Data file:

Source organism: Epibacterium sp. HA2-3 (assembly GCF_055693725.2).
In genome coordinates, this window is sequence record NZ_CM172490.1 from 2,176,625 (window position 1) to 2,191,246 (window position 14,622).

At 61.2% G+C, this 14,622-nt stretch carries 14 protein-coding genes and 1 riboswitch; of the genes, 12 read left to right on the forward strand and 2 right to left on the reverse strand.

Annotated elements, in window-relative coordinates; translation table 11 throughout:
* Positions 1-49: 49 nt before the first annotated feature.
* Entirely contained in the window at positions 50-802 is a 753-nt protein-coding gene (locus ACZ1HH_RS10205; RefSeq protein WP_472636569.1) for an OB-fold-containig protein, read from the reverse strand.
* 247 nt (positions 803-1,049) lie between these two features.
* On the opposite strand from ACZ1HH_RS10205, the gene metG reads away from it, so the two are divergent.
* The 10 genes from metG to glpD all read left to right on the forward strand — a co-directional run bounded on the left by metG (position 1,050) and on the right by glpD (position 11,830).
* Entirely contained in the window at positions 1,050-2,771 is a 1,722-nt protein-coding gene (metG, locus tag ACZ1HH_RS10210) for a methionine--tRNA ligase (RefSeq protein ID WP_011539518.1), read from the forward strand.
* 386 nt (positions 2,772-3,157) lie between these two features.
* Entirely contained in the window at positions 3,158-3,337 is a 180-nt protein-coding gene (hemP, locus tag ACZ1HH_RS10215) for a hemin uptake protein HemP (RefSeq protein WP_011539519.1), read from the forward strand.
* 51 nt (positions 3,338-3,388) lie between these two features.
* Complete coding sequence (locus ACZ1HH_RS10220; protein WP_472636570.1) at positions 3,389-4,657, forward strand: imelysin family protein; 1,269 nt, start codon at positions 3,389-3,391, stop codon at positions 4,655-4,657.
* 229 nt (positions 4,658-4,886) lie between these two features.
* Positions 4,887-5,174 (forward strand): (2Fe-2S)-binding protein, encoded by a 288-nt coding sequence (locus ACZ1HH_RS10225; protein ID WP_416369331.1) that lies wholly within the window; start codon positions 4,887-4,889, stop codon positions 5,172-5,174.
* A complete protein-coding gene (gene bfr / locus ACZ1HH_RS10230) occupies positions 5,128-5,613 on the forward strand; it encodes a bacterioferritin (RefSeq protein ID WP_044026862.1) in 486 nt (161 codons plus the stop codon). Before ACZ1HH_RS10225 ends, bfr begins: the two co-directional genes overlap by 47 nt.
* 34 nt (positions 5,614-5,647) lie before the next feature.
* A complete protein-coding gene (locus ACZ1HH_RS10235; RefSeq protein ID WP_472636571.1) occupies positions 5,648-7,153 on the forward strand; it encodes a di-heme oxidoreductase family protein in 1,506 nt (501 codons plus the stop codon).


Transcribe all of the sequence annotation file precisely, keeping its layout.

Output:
Source organism: Epibacterium sp. HA2-3 (assembly GCF_055693725.2).
In genome coordinates, this window is sequence record NZ_CM172490.1 from 2,176,625 (window position 1) to 2,191,246 (window position 14,622).

At 61.2% G+C, this 14,622-nt stretch carries 14 protein-coding genes and 1 riboswitch; of the genes, 12 read left to right on the forward strand and 2 right to left on the reverse strand.

Annotated elements, in window-relative coordinates; translation table 11 throughout:
* Positions 1-49: 49 nt before the first annotated feature.
* Entirely contained in the window at positions 50-802 is a 753-nt protein-coding gene (locus ACZ1HH_RS10205; RefSeq protein WP_472636569.1) for an OB-fold-containig protein, read from the reverse strand.
* 247 nt (positions 803-1,049) lie between these two features.
* On the opposite strand from ACZ1HH_RS10205, the gene metG reads away from it, so the two are divergent.
* The 10 genes from metG to glpD all read left to right on the forward strand — a co-directional run bounded on the left by metG (position 1,050) and on the right by glpD (position 11,830).
* Entirely contained in the window at positions 1,050-2,771 is a 1,722-nt protein-coding gene (metG, locus tag ACZ1HH_RS10210) for a methionine--tRNA ligase (RefSeq protein ID WP_011539518.1), read from the forward strand.
* 386 nt (positions 2,772-3,157) lie between these two features.
* Entirely contained in the window at positions 3,158-3,337 is a 180-nt protein-coding gene (hemP, locus tag ACZ1HH_RS10215) for a hemin uptake protein HemP (RefSeq protein WP_011539519.1), read from the forward strand.
* 51 nt (positions 3,338-3,388) lie between these two features.
* Complete coding sequence (locus ACZ1HH_RS10220; protein WP_472636570.1) at positions 3,389-4,657, forward strand: imelysin family protein; 1,269 nt, start codon at positions 3,389-3,391, stop codon at positions 4,655-4,657.
* 229 nt (positions 4,658-4,886) lie between these two features.
* Positions 4,887-5,174 (forward strand): (2Fe-2S)-binding protein, encoded by a 288-nt coding sequence (locus ACZ1HH_RS10225; protein ID WP_416369331.1) that lies wholly within the window; start codon positions 4,887-4,889, stop codon positions 5,172-5,174.
* A complete protein-coding gene (gene bfr / locus ACZ1HH_RS10230) occupies positions 5,128-5,613 on the forward strand; it encodes a bacterioferritin (RefSeq protein ID WP_044026862.1) in 486 nt (161 codons plus the stop codon). Before ACZ1HH_RS10225 ends, bfr begins: the two co-directional genes overlap by 47 nt.
* 34 nt (positions 5,614-5,647) lie before the next feature.
* A complete protein-coding gene (locus ACZ1HH_RS10235; RefSeq protein ID WP_472636571.1) occupies positions 5,648-7,153 on the forward strand; it encodes a di-heme oxidoreductase family protein in 1,506 nt (501 codons plus the stop codon).